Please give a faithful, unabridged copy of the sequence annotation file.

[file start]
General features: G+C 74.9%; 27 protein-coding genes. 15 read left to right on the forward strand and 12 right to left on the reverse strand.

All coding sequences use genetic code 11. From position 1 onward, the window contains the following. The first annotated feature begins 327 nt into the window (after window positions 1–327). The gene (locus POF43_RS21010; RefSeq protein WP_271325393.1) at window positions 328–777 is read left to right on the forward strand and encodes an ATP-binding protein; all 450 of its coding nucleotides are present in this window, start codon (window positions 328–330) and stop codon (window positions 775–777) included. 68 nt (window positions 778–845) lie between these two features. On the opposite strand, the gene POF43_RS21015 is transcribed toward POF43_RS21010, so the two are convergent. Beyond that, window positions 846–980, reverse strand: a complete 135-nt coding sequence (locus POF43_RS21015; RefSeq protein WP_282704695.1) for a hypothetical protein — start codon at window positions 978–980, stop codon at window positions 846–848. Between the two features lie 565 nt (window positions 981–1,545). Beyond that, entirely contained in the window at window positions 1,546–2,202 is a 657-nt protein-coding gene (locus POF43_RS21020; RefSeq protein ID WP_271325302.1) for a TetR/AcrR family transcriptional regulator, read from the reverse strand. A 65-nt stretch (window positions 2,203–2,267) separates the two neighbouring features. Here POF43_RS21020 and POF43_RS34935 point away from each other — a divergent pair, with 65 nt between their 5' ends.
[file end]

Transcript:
General features: G+C 74.9%; 27 protein-coding genes. 15 read left to right on the forward strand and 12 right to left on the reverse strand.

All coding sequences use genetic code 11. From position 1 onward, the window contains the following. The first annotated feature begins 327 nt into the window (after window positions 1–327). The gene (locus POF43_RS21010; RefSeq protein WP_271325393.1) at window positions 328–777 is read left to right on the forward strand and encodes an ATP-binding protein; all 450 of its coding nucleotides are present in this window, start codon (window positions 328–330) and stop codon (window positions 775–777) included. 68 nt (window positions 778–845) lie between these two features. On the opposite strand, the gene POF43_RS21015 is transcribed toward POF43_RS21010, so the two are convergent. Beyond that, window positions 846–980, reverse strand: a complete 135-nt coding sequence (locus POF43_RS21015; RefSeq protein WP_282704695.1) for a hypothetical protein — start codon at window positions 978–980, stop codon at window positions 846–848. Between the two features lie 565 nt (window positions 981–1,545). Beyond that, entirely contained in the window at window positions 1,546–2,202 is a 657-nt protein-coding gene (locus POF43_RS21020; RefSeq protein ID WP_271325302.1) for a TetR/AcrR family transcriptional regulator, read from the reverse strand. A 65-nt stretch (window positions 2,203–2,267) separates the two neighbouring features. Here POF43_RS21020 and POF43_RS34935 point away from each other — a divergent pair, with 65 nt between their 5' ends.